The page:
Season wOBA EV SwStr%
2020 .144 93.5 27.3%
2021 .462 93.6 13.2%
League Average .296 89.3 12.3%
SOURCE: Baseball Savant

The samples in these buckets are annoyingly small at this point in his career, but it’s easy to see how drastically different Adell looks against heat. Whether it’s the opposite field homer he hit Wednesday off a 97 mph fastball above his belt, or the mammoth grand slam he launched a couple weeks back (see both below), his new swing has him much better equipped to handle the type of fastball that is increasingly common at the big league level:

Adell’s plate discipline numbers and results against fastballs lead me to believe that his improved strikeout rate is the result of his new swing being more contact-oriented, rather than an improvement in his underlying decisions on what to swing at. In a perfect world, he would improve in both of those areas but it’s still a great sign that he’s seeing better results after making such a drastic change. The balance he’s creating with his new leg kick and the lack of hand drop in his load are almost certainly big factors in his improved contact rate. Yes, there are still offensive issues for Adell: he’s swinging at balls far too often and even after a 66 point improvement in wRC+, his 95 mark is still below league average. From a StatCast perspective, his average exit velocity (85.9 mph) and HardHit% (29.7%) are both well-below league average, which is perplexing for a player with such clear power. So while his contact rate has improved a lot, the quality of said contact still leaves a lot to be desired.

But just because all of Jo Adell’s issues weren’t fixed in a year’s time doesn’t mean we can’t appreciate the meaningful progress he has made. Byron Buxton is the present example of this. He spent years making subtle improvements until all of a sudden he became one of the best players in the game this season. Adell is only 22 years old — making him almost a full year younger than our current top prospect, Adley Rutschman — and his demonstrated ability to change his swing and improve a major flaw leaves me optimistic that more positive adjustments are in store.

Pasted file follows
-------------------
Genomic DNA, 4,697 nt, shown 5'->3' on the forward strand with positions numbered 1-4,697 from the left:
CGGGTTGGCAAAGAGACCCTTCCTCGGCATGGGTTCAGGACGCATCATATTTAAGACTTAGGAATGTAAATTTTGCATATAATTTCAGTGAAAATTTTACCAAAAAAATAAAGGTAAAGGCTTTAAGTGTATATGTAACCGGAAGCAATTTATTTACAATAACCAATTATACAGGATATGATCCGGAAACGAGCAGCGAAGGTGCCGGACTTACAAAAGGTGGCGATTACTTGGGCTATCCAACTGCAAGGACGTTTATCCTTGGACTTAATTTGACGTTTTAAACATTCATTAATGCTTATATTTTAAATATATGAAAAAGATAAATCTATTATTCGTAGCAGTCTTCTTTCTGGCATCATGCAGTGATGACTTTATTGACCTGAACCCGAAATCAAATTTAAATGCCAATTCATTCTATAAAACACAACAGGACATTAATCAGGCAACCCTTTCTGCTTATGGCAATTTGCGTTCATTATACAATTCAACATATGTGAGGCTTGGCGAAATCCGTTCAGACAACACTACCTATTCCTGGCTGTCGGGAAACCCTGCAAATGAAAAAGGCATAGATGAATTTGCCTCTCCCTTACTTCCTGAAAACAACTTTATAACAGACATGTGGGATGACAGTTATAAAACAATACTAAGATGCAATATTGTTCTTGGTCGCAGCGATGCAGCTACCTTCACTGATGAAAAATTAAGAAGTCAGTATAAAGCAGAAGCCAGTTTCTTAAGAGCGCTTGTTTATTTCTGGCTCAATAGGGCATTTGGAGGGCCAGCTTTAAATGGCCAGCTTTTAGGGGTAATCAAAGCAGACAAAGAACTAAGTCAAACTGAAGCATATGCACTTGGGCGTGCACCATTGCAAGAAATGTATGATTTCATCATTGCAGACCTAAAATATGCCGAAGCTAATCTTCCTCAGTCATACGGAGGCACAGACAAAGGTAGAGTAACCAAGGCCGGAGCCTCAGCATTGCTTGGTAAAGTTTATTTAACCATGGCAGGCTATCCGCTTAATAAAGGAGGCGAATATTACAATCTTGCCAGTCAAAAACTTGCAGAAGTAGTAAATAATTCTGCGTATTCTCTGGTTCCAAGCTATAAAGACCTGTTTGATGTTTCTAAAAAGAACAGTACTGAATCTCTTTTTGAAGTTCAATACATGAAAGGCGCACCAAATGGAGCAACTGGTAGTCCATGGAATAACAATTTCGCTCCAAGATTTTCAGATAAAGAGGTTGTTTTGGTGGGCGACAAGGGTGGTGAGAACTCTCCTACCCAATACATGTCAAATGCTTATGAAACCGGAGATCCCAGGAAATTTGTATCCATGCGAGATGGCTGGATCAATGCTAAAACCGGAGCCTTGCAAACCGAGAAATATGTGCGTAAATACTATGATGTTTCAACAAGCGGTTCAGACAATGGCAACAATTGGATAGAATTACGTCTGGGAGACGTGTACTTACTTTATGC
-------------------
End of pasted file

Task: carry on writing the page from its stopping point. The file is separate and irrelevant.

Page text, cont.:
Luke Hooper is a designer and writer at FanGraphs. He lives in Portland, Oregon, longing for a major league team to materialize.

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sadtrombone
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sadtrombone

I think it’s fair to worry if these changes are going to stick because swing tinkerers often go through periods where everything clicks and then periods where it doesn’t (Buxton is the most obvious example of this, but Jackie Bradley Jr and Jason Heyward also come to mind). And as it stands right now he’s not really someone you want to play every day in a corner outfield spot. He doesn’t get on base enough to compensate for the mid-range power, and he doesn’t hit for enough power to compensate for the fact that he only gets on base at a .300 clip.

Based on his past track record, I would think the most likely route for him being an everyday guy is if he keeps up the swing and taps into more of his power. In that case, you could see him as a viable major leaguer in the Adam Duvall mode. That seems a more likely direction than pushing his BABIP to stratospheric levels or improving the K/BB rate, although I suppose the latter is possible.